PANTHER reminded me of one of the few Spike Lee movies I hadn’t seen, the 2001 made-for-cable A HUEY P. NEWTON STORY. When it comes to the Spike Lee Jointography there are three categories. There’s the main ones you think about – DO THE RIGHT THING, MALCOLM X, all the way through his recent OLDBOY remake. And sprinkled in between are the documentaries, often made for cable. They’re less widely seen, of course, but really good, movies like FOUR LITTLE GIRLS and WHEN THE LEVEES BROKE. But even rarer than that there’s the performance films. I gotta admit I haven’t gotten to most of these. PASSING STRANGE was one, that’s a Broadway musical. I did see ORIGINAL KINGS OF COMEDY. That was pretty good.
A HUEY P. NEWTON STORY, A SPIKE LEE JOINT is a filmed version of a one-man show that Roger Guenveur Smith did starting in 1996 at the New York theater where Hair started.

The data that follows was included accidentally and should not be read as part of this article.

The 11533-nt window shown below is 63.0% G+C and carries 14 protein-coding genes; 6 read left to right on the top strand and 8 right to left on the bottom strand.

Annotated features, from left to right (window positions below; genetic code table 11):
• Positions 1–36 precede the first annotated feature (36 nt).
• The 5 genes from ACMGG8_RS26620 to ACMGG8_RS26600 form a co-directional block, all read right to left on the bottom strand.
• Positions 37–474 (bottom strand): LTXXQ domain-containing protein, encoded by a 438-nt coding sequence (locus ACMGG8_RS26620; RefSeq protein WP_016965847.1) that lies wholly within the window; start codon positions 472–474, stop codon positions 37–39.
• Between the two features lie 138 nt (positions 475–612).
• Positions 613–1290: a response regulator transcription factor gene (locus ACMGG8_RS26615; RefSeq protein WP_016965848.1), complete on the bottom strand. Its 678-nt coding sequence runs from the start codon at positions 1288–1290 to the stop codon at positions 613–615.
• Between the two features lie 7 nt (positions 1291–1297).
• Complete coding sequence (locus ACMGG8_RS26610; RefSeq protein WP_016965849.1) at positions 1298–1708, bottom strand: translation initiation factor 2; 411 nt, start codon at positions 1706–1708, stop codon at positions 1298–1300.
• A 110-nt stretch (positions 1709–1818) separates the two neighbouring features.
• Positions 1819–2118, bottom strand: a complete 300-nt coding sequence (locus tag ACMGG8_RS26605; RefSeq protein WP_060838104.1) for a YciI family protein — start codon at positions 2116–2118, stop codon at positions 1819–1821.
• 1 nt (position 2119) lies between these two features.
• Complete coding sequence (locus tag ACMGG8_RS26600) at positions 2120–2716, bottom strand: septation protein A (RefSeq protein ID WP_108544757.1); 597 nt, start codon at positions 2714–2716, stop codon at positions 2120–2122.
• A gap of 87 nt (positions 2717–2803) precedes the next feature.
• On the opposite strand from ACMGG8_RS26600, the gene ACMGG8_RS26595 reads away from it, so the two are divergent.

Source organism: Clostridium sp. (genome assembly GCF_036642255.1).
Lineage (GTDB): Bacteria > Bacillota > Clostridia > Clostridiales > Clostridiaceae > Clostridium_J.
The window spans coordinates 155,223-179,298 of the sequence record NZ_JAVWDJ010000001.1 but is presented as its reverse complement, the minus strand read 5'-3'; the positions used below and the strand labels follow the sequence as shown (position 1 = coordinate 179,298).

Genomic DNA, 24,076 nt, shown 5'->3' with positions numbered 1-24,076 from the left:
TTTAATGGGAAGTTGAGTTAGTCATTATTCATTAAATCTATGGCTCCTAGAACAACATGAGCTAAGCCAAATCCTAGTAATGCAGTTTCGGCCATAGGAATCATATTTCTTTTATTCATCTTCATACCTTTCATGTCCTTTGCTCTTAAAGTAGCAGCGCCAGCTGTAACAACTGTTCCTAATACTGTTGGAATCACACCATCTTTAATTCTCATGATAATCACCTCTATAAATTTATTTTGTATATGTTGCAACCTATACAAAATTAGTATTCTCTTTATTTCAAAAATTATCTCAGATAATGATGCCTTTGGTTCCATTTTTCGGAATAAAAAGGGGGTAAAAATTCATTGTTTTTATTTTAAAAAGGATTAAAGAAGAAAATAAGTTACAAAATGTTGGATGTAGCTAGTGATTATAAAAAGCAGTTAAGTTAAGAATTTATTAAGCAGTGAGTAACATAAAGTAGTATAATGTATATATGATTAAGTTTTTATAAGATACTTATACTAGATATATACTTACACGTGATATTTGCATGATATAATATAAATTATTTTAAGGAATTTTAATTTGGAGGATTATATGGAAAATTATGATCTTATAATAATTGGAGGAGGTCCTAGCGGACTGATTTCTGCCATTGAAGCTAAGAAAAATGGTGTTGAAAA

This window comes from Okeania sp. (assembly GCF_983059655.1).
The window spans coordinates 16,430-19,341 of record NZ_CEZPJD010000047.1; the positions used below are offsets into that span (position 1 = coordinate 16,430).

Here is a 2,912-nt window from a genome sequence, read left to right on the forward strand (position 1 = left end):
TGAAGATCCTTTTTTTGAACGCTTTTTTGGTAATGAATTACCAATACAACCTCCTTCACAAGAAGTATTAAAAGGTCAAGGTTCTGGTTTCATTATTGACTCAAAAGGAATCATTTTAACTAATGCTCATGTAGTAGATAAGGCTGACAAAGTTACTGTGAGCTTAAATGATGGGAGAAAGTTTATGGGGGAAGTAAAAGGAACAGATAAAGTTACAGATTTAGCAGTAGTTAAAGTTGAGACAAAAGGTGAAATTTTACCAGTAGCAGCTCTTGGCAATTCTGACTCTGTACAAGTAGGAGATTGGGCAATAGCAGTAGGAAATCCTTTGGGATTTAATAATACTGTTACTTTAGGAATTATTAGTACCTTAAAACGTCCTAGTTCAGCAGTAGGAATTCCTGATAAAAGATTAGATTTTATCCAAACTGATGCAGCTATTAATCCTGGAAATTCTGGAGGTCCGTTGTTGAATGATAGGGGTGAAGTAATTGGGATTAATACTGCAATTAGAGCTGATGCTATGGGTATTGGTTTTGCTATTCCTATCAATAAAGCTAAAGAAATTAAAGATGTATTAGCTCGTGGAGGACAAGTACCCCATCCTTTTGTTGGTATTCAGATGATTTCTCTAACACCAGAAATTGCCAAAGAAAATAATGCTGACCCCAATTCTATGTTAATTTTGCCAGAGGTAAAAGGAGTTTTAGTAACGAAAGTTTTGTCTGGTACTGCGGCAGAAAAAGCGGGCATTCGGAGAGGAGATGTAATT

I don’t know if you know who Smith is. He’s gotta be best known for playing Smiley in DO THE RIGHT THING, so I’m sure people walk up to him on the street every day and say “M-M-M-Martin. M-M-M-Malcolm.” He’s actually been in several Spike Lee movies, he was on Oz I guess, he was one of the stars of Steven Soderbergh’s improvised lobbyist drama K-Street on HBO. But also he was the bad guy in Seagal’s MERCENARY FOR JUSTICE.
He’s an actor I’ve always liked, but I could understand if you didn’t. He has a very theatrical style. He’s a character actor but he likes to show off. He always carries around a little stick of scenery in his pocket to chew on. MERCENARY FOR JUSTICE is an example of him getting a little loosey goosey with the accents. (read the rest of this shit…)
VERN has a new action-horror novel out called WORM ON A HOOK! He has been reviewing movies since 1999 and is the author of the film criticism books Seagalogy: A Study of the Ass-Kicking Films of Steven Seagal and Yippee Ki-Yay Moviegoer!: Writings on Bruce Willis, Badass Cinema and Other Important Topics as well as the crime novel Niketown.